footpad has asked for the wisdom of the Perl Monks concerning the following question:

I'm working on a CGI script that accepts an upload and emails it to a preset address. It uses CGI and MIME::Lite for the appropriate bits and is based, in part, on merlyn's column on the subject.

While experimenting with this and reading the relevant documentation, I learned that it was possible control the Encoding of the attachment in the resulting email. For example:

my $cgi = new CGI; my $file = $cgi->upload( 'uploadfile' ); my $info = $cgi->uploadInfo( $file ); # error checking deleted for brevity. # Cut the user's path from the file name. We don't care where # they stored it and it prevents most funky browser behavior. fileparse_set_fstype( "MSWin32" ); # normally risky; "okay" here [1] my ( $name ) = fileparse( $file ); # more stuff deleted, including validations and user feedback. my $msg = MIME::Lite->new( Type => 'multipart/mixed', From => $cfg{ "MSGFROM" }, # [2] To => $cfg( "MSGTO" }, Subject => $cfg( "MSGSUBJECT" } ); $msg->attach( Disposition = 'attachment', Type = $info->{ "Content-Type" }, Encoding = 'base64'; Filename = $name; FH = $file; ); # The rest deleted

My petition is this: Am I making a dangerous assumption about Encoding? As I read the documentation, it should help make the submission slightly more secure as the email travels the wires. However I want to make sure I'm not deluding myself with a bad meme, cargo-cult-programming, or other form of "the usual mistakes."

Please note that I'm not trying to get overly zealous about it. If I was really paranoid, we'd be using PGP keys, etc. I'm just trying to take a reasonable precaution. (You know, lock the door to prevent casual snooping as opposed to determined thieves who can alway throw a brick through your window.)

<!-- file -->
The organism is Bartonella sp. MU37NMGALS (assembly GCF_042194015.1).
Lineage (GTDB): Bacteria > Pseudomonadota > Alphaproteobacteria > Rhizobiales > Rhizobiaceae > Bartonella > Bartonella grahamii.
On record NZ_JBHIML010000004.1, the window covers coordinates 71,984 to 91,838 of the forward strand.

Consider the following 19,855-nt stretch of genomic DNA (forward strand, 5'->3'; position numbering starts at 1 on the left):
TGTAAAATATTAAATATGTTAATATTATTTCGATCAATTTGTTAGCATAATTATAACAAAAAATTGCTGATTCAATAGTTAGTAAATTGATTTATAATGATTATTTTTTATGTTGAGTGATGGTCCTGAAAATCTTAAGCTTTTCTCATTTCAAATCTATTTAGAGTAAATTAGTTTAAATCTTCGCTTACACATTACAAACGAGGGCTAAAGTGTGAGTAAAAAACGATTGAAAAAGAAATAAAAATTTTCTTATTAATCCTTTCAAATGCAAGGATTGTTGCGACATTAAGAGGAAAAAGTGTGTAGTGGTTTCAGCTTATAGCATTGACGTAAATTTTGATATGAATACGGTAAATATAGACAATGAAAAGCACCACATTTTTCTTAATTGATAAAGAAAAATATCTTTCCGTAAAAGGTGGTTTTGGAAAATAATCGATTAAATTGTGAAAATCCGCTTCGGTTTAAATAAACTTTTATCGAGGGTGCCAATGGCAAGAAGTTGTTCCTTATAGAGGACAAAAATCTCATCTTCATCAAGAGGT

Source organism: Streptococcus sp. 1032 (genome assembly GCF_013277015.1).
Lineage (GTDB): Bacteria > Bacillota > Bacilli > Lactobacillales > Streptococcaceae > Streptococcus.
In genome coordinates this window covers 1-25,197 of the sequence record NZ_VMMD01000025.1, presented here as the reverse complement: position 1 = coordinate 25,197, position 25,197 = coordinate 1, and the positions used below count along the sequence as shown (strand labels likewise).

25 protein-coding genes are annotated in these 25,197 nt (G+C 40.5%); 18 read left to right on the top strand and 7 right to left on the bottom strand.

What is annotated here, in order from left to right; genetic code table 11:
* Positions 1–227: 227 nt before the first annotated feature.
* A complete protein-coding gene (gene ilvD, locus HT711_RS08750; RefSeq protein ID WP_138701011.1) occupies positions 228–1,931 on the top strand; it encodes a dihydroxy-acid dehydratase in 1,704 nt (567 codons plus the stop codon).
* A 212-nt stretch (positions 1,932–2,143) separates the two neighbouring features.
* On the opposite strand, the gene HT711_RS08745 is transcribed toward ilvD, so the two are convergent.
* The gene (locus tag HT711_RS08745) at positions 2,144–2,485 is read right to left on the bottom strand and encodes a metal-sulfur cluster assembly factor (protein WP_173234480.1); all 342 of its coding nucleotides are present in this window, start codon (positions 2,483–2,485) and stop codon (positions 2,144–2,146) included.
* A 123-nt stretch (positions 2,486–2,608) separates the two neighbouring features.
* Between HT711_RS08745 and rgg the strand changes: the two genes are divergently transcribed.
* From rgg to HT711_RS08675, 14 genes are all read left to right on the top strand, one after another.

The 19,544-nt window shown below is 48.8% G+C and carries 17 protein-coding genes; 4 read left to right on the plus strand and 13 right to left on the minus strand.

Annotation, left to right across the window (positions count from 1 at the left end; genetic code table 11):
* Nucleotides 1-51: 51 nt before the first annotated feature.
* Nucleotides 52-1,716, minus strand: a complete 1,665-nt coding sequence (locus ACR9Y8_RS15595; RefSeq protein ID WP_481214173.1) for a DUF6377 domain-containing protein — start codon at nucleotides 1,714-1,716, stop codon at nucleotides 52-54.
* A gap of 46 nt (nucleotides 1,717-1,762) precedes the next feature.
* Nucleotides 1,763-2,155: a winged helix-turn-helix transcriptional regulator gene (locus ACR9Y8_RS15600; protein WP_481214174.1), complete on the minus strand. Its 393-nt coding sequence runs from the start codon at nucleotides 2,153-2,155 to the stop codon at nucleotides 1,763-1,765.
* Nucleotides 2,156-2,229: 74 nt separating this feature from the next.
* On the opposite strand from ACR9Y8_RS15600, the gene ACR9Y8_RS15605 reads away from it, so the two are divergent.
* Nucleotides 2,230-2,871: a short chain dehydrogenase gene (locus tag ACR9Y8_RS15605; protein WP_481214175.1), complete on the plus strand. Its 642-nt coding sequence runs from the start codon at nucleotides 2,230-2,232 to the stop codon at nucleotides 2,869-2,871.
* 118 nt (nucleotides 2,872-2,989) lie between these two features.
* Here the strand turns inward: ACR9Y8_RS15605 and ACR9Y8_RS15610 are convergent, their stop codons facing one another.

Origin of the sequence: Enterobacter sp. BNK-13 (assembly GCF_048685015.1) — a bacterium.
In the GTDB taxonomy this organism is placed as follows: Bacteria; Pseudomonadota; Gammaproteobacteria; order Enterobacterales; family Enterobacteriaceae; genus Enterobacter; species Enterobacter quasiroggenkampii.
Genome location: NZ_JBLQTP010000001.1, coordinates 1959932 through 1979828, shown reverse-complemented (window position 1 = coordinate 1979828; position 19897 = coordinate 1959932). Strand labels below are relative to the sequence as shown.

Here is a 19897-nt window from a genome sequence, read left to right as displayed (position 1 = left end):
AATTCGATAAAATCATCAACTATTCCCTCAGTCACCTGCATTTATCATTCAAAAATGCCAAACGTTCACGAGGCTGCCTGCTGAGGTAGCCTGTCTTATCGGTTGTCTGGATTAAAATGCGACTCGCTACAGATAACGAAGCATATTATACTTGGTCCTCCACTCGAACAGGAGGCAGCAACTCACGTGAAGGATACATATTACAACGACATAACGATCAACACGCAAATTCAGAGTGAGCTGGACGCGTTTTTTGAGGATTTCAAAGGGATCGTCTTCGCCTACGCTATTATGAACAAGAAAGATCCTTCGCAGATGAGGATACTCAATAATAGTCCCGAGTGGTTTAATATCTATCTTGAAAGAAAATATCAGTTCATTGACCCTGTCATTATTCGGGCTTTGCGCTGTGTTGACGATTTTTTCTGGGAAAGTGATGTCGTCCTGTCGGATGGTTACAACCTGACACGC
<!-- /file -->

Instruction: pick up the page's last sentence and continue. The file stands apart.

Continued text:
Footnotes:

  1. Normally, it's dangerous to assume things about the platform a visitor is using. However, this particular script will only be run by selected users, who are all running Win32 or some variation. The project manager said to assume Win32. I'm not happy with the decision, but that's what the project manager wants. *Sigh*

    I only mention to let know know that a) I know it's dangerous and b) it's something I'll address in a later update.

  2. $cfg is a hash containing basic configuration information, as discussed previously.

Thanks in advance...

--f

Replies are listed 'Best First'.
Re: Encoding Attachments
by faerloche (Sexton) on Mar 14, 2001 at 02:32 UTC
    Assuming that you are referring the base64 MIME decoding:

    It will not really make the email any more secure.. any decent email client can decode base64. If someone other than the intended recipient gets the email, their email client will most likely decode it automagically for them.

    I think you might be confusing encoding with encryption (which would make the email more secure).
Re: Encoding Attachments
by arhuman (Vicar) on Mar 14, 2001 at 03:28 UTC

    Encoding don't mean here enciphering it only means change the format to a reliable standard format to travel accross the network (mainly to deal with 8bits char being transported by mailer only accepting 7bit char...)

    You don't have key there ! EVERYBODY can decipher your 'encoded' email.

    This encoding won't give you more security than let's say URL encoding.

    Telling your boss that winzip or outlook can decode base64 and uuencode should be clear enough on the 'security strength' of this encoding.

    BTW: Almost all mail that you consider as less secure are encoded (whatever the form quoted printable,uuencode,base64) during their travel, you just don't see it beccause it's done automagically by the Mail transport and user agents...

    "Trying to be a SMART lamer" (thanx to Merlyn ;-)